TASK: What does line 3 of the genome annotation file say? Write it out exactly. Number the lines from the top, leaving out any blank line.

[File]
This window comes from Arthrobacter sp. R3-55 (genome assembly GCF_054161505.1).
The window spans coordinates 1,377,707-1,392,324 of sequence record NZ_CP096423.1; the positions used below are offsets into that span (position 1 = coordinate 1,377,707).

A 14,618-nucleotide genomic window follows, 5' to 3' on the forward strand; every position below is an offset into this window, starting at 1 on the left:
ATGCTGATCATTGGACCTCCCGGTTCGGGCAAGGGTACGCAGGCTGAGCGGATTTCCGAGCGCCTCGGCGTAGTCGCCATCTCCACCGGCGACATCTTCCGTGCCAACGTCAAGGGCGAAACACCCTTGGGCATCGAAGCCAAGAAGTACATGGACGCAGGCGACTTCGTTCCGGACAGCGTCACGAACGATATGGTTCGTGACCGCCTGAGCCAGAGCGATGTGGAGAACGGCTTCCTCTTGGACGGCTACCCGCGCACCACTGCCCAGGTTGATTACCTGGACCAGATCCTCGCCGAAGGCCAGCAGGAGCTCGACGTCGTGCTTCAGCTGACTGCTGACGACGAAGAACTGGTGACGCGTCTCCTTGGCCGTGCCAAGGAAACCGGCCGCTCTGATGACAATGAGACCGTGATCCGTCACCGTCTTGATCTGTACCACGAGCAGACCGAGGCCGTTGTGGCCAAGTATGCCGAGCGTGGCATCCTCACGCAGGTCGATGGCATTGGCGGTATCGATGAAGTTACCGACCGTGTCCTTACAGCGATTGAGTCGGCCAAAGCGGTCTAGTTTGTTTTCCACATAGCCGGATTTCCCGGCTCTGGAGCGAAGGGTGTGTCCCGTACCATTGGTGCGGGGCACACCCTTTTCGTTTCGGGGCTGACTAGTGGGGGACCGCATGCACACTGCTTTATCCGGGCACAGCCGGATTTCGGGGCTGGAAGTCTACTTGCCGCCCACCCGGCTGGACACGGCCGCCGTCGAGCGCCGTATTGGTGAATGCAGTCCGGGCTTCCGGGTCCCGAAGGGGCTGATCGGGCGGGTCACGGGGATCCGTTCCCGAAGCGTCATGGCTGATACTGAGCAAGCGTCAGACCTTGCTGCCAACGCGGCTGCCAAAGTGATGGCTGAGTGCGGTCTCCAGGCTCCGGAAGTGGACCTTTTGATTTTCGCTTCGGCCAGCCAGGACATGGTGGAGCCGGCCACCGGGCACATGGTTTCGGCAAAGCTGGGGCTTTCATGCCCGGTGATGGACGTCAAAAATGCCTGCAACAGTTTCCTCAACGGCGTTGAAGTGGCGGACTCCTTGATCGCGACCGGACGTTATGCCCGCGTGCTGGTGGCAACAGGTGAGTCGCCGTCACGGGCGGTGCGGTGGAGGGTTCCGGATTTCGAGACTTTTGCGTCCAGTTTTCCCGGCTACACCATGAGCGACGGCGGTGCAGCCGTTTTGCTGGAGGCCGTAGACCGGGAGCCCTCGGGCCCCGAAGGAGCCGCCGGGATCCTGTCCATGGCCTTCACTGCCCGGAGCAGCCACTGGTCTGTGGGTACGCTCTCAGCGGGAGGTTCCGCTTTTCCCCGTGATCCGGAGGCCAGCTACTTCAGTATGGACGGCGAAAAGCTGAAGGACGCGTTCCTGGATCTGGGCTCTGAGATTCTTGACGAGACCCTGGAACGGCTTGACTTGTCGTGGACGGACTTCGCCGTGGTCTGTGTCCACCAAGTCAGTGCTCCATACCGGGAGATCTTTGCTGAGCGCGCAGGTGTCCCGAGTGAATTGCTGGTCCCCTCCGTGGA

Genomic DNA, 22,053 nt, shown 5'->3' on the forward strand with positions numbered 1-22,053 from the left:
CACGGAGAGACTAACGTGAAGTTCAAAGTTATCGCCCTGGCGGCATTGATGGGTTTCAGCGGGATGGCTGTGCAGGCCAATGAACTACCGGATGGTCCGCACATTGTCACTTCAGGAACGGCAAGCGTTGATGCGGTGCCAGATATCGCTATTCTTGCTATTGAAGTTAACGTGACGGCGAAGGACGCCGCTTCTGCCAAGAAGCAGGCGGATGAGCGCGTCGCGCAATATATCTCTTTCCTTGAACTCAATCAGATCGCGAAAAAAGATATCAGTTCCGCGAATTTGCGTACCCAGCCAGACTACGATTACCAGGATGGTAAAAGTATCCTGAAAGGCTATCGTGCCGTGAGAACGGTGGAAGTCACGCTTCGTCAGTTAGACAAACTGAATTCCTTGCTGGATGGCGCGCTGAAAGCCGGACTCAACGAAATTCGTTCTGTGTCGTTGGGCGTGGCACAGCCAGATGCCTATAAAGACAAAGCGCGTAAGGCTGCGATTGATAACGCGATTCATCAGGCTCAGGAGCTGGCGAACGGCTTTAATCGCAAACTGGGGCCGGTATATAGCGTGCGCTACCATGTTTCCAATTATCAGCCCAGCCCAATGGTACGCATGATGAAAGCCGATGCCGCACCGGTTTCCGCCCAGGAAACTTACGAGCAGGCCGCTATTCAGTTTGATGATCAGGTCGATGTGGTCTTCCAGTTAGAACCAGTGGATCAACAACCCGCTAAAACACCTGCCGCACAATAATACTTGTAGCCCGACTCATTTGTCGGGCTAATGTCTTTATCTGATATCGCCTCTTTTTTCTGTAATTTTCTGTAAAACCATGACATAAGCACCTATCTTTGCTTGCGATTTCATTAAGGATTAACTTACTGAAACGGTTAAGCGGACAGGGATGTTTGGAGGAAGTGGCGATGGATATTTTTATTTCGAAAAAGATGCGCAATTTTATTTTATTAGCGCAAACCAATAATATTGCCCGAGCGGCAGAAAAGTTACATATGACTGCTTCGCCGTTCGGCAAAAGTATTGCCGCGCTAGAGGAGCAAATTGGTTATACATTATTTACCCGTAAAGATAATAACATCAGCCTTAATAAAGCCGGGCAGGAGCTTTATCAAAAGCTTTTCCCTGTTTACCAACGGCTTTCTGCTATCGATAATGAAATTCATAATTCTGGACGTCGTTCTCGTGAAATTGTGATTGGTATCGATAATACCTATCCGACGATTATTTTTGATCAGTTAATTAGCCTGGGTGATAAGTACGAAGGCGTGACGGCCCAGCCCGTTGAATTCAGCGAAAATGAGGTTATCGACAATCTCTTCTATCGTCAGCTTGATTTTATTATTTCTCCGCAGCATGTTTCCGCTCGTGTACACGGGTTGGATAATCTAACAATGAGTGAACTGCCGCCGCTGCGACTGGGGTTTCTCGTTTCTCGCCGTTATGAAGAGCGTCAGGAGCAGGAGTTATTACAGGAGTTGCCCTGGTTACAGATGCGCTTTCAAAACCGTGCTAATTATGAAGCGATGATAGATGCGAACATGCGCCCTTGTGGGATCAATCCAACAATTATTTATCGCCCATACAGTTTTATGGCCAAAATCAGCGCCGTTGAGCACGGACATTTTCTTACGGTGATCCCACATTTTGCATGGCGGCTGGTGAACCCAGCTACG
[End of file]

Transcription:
A 14,618-nucleotide genomic window follows, 5' to 3' on the forward strand; every position below is an offset into this window, starting at 1 on the left: